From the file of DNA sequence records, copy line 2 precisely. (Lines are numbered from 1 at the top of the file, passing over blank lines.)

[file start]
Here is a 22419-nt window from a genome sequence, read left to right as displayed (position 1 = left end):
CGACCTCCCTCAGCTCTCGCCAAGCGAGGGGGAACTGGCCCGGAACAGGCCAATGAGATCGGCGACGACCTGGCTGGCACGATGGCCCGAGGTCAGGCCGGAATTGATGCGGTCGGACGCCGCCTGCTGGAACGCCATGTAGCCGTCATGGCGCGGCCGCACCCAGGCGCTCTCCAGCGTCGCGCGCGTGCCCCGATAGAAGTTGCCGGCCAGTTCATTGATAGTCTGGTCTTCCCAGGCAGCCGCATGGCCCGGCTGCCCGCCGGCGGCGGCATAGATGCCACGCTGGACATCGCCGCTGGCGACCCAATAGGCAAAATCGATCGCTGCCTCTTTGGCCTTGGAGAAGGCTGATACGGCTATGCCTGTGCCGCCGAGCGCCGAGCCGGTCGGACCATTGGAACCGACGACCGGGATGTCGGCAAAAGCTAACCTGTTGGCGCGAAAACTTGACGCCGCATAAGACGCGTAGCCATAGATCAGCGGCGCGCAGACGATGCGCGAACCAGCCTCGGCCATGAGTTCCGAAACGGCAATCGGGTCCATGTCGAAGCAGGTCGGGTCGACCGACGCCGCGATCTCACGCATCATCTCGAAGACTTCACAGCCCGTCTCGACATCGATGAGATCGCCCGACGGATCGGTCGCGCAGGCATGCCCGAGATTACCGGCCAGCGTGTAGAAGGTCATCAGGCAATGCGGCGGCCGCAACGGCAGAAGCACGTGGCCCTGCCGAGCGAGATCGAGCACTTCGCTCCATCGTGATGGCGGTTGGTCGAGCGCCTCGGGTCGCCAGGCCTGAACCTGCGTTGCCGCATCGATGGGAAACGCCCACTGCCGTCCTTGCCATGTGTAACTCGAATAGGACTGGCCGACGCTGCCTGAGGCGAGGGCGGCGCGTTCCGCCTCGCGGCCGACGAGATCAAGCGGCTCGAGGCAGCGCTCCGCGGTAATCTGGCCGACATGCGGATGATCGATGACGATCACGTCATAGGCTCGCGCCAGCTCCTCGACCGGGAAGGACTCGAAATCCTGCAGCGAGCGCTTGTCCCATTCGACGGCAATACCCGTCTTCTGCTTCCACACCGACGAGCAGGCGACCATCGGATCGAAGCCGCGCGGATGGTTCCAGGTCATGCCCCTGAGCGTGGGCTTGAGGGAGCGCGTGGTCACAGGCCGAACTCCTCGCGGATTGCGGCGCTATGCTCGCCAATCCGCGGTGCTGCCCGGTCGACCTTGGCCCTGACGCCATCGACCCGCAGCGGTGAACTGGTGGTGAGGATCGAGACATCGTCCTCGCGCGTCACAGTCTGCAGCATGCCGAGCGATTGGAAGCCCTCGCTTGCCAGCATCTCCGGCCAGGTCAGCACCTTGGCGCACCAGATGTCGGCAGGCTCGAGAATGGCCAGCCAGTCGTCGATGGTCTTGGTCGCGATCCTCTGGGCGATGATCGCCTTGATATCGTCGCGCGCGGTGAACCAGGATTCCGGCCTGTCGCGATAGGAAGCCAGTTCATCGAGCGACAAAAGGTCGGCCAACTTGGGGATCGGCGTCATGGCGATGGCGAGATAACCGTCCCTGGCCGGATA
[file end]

CGACCTCCCTCAGCTCTCGCCAAGCGAGGGGGAACTGGCCCGGAACAGGCCAATGAGATCGGCGACGACCTGGCTGGCACGATGGCCCGAGGTCAGGCCGGAATTGATGCGGTCGGACGCCGCCTGCTGGAACGCCATGTAGCCGTCATGGCGCGGCCGCACCCAGGCGCTCTCCAGCGTCGCGCGCGTGCCCCGATAGAAGTTGCCGGCCAGTTCATTGATAGTCTGGTCTTCCCAGGCAGCCGCATGGCCCGGCTGCCCGCCGGCGGCGGCATAGATGCCACGCTGGACATCGCCGCTGGCGACCCAATAGGCAAAATCGATCGCTGCCTCTTTGGCCTTGGAGAAGGCTGATACGGCTATGCCTGTGCCGCCGAGCGCCGAGCCGGTCGGACCATTGGAACCGACGACCGGGATGTCGGCAAAAGCTAACCTGTTGGCGCGAAAACTTGACGCCGCATAAGACGCGTAGCCATAGATCAGCGGCGCGCAGACGATGCGCGAACCAGCCTCGGCCATGAGTTCCGAAACGGCAATCGGGTCCATGTCGAAGCAGGTCGGGTCGACCGACGCCGCGATCTCACGCATCATCTCGAAGACTTCACAGCCCGTCTCGACATCGATGAGATCGCCCGACGGATCGGTCGCGCAGGCATGCCCGAGATTACCGGCCAGCGTGTAGAAGGTCATCAGGCAATGCGGCGGCCGCAACGGCAGAAGCACGTGGCCCTGCCGAGCGAGATCGAGCACTTCGCTCCATCGTGATGGCGGTTGGTCGAGCGCCTCGGGTCGCCAGGCCTGAACCTGCGTTGCCGCATCGATGGGAAACGCCCACTGCCGTCCTTGCCATGTGTAACTCGAATAGGACTGGCCGACGCTGCCTGAGGCGAGGGCGGCGCGTTCCGCCTCGCGGCCGACGAGATCAAGCGGCTCGAGGCAGCGCTCCGCGGTAATCTGGCCGACATGCGGATGATCGATGACGATCACGTCATAGGCTCGCGCCAGCTCCTCGACCGGGAAGGACTCGAAATCCTGCAGCGAGCGCTTGTCCCATTCGACGGCAATACCCGTCTTCTGCTTCCACACCGACGAGCAGGCGACCATCGGATCGAAGCCGCGCGGATGGTTCCAGGTCATGCCCCTGAGCGTGGGCTTGAGGGAGCGCGTGGTCACAGGCCGAACTCCTCGCGGATTGCGGCGCTATGCTCGCCAATCCGCGGTGCTGCCCGGTCGACCTTGGCCCTGACGCCATCGACCCGCAGCGGTGAACTGGTGGTGAGGATCGAGACATCGTCCTCGCGCGTCACAGTCTGCAGCATGCCGAGCGATTGGAAGCCCTCGCTTGCCAGCATCTCCGGCCAGGTCAGCACCTTGGCGCACCAGATGTCGGCAGGCTCGAGAATGGCCAGCCAGTCGTCGATGGTCTTGGTCGCGATCCTCTGGGCGATGATCGCCTTGATATCGTCGCGCGCGGTGAACCAGGATTCCGGCCTGTCGCGATAGGAAGCCAGTTCATCGAGCGACAAAAGGTCGGCCAACTTGGGGATCGGCGTCATGGCGATGGCGAGATAACCGTCCCTGGCCGGATA